Church history notes that all members of Candler Methodist transferred from other churches and the congregation was established on 17 July 1887. S. H. Braswell was the fist pastor. Charter members were the Bats, Cobb, Simmons, Heely, Little, and Coh families.
On a ridge behind the church is a small cemetery of reburials from the Dunacan Cemetery [not to be confused with the Dunagan Chapel Cemetery], which was to be submerged by the Buford Dam and Reservoir project on Lake Lanier in 1957.
The graves are marked by small stones with no identification. I hope someone has a list of names somewhere.
One of the best surviving grave houses I’ve found in Georgia is the final resting place of two pioneers of the nearly forgotten Eudora community, John Ashbury Allen (11 January 1815 – 5 October 1891), and Nancy Goodman Crawford Allen (6 September 1816 – 30 May 1882). The Allen family were involved in farming and also owned a store and ran the post office in Eudora at one time, I believe.
NOTE: The Allen Family Cemetery is private and can only be seen from the roadside.
I haven’t been able to locate a history of Nebo Cemetery, located on a steep hillside near Meansville, but it features several notable vernacular headstones and many unmarked graves. The earliest known burials date to the 1930s.
This is an interesting memorial, which incorporates a plastic cross into a simple concrete stone.
This unknown burial is marked with a repurposed section of architectural concrete. It’s an interesting usage and the first I’ve seen of this type.
This is a style of headstone I’ve encountered in several rural cemeteries. Some have flowers in the tympanum [like this one] and others have had doves.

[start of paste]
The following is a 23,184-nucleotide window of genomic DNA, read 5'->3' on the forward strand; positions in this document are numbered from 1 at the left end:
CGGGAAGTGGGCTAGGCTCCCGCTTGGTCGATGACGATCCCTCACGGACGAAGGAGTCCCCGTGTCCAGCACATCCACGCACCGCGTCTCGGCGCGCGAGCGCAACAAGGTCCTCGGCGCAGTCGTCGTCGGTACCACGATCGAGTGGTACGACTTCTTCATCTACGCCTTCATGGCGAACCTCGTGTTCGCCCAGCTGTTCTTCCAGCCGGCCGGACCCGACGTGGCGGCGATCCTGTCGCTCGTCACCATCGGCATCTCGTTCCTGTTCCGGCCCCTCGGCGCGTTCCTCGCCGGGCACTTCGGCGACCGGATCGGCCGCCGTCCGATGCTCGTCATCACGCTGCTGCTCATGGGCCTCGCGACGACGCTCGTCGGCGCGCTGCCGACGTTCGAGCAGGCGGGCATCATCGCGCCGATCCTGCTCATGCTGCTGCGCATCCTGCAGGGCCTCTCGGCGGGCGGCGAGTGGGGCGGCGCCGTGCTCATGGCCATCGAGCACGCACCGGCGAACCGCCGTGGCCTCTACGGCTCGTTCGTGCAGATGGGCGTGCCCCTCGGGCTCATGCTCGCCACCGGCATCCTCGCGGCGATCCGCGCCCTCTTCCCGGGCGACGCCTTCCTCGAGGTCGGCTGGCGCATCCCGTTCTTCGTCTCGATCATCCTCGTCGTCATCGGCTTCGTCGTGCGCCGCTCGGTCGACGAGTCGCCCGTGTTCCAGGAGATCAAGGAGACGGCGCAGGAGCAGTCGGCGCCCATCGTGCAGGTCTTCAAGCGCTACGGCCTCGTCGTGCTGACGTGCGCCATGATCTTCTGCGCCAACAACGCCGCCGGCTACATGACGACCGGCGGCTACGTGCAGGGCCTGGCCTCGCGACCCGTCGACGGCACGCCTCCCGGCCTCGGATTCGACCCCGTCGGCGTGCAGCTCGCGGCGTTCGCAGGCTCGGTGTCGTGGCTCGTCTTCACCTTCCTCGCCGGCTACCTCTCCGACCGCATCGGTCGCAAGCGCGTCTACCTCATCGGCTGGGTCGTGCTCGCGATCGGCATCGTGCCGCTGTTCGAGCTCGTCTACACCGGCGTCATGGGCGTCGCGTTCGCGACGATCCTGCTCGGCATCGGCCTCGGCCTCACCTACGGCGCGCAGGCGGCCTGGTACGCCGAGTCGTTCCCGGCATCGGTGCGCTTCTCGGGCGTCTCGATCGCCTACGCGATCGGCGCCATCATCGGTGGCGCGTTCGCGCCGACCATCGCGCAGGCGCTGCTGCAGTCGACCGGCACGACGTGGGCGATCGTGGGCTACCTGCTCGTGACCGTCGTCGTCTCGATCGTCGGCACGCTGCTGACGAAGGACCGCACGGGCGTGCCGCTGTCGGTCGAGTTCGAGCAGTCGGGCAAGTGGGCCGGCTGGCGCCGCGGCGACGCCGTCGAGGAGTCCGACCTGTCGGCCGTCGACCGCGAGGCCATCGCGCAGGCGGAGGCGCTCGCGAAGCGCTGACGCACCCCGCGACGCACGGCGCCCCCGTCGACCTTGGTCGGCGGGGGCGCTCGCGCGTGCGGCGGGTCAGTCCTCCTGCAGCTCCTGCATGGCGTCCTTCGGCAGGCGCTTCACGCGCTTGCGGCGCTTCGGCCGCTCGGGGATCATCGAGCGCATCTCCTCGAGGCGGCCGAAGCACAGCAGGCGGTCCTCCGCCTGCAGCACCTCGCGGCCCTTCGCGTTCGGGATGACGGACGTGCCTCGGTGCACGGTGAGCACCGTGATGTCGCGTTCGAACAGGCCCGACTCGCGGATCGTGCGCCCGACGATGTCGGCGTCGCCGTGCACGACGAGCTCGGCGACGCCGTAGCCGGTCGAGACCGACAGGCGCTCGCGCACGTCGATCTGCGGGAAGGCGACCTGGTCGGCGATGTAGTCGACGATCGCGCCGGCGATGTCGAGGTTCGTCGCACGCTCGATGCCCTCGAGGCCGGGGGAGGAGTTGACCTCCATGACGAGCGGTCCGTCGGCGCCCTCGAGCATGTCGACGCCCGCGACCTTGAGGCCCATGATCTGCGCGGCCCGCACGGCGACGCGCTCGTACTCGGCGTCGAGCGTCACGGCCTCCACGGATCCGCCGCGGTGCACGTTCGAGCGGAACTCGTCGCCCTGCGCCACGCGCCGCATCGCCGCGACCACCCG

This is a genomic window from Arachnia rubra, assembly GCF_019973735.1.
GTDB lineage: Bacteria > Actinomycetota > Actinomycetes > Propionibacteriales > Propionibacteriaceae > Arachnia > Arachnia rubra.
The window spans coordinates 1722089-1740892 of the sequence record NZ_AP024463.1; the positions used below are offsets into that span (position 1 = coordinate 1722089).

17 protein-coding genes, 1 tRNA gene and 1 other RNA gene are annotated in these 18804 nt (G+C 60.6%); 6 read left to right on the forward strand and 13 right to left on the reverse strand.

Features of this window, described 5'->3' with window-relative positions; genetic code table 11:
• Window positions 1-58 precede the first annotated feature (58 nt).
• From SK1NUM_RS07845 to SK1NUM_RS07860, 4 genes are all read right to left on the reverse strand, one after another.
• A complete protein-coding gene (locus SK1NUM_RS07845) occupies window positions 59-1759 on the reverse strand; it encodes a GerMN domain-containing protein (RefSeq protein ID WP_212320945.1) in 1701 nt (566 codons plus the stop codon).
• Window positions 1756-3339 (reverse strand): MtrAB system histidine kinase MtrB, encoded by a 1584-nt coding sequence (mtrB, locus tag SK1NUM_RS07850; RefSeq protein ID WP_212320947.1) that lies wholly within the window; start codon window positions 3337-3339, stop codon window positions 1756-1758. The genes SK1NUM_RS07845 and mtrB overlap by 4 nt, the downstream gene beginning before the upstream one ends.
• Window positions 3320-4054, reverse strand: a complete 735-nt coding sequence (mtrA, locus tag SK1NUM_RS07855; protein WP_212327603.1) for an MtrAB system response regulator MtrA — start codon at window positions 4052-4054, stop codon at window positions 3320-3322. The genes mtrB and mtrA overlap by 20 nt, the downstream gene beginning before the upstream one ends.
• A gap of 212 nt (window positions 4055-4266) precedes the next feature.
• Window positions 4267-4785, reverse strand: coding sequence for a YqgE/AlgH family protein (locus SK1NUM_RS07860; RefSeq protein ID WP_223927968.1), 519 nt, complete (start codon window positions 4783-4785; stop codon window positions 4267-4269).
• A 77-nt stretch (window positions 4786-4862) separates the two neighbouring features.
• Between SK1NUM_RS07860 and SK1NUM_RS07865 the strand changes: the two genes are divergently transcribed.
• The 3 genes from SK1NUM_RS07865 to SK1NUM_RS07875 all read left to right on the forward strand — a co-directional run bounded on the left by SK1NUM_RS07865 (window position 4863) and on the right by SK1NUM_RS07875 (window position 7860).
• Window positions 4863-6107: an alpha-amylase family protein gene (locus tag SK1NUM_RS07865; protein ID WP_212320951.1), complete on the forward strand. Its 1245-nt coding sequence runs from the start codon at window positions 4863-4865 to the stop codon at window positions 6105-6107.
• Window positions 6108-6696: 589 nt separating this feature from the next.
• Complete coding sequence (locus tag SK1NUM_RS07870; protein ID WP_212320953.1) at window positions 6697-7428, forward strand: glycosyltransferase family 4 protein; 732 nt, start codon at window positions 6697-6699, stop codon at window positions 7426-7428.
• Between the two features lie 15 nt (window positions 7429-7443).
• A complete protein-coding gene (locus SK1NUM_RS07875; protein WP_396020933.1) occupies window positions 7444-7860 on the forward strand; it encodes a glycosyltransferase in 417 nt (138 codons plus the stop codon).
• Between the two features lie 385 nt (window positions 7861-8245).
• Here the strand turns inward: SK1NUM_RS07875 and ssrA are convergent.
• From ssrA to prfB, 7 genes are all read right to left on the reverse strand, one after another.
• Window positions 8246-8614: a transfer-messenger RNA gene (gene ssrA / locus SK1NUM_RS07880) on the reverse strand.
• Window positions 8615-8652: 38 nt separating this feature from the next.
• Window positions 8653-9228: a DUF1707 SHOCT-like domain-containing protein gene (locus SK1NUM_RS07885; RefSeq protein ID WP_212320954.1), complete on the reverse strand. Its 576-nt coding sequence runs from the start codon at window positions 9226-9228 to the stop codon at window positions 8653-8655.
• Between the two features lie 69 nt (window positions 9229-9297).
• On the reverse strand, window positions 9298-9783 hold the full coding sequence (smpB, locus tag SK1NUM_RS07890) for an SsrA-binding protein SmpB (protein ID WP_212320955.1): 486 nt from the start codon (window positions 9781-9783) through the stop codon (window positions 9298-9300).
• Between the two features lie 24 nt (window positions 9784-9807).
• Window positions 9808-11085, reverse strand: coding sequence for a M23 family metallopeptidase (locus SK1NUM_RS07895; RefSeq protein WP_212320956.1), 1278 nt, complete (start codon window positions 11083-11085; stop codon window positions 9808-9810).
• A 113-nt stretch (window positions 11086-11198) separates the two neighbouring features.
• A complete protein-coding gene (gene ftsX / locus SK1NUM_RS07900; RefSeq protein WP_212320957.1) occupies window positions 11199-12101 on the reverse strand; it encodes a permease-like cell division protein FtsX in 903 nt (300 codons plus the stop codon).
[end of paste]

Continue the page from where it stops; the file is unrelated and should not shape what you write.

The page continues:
This historic Black congregation may have been established in the 1910s, as the earliest identifiable burials in the adjacent cemetery are circa 1919. There are several vernacular headstones present, including the three crosses that follow.
Katie Mumford (birth and death dates unknown)
George Lockett (birth and death dates unknown)
Harrett (sic; Harriet) Lockett (birth and death dates unknown)
Oakview and the adjacent Riverside Cemetery make up the largest historic burial ground in Albany. I’m presenting just a few of the monuments which I found aesthetically appealing, in no particular order. One could spend a whole day here exploring the wide array of Victorian monuments.
“Pattie’s Grave” is perhaps the best-loved monument in Oak Hill. My taphophile friend, Cynthia Jennings, told me that it was a must-see and it didn’t disappoint. Pattie was the nickname of Martha Dillon Wright Jones. The monument features an angel of white Italian marble housed in a Gothic steeple enclosure. Little is known of Pattie, but the monument notes that she married Columbia County native Edwin Thomas Jones (22 May 1831-1 September 1867) at Appling, Georgia, on 4 April 1850. Jones would later serve as Lieutenant of Company E, 4th Georgia Infantry. It further notes that Pattie “died at the plantation of her husband…in Dougherty County”. The monument is an indication that he was deeply saddened by her early death.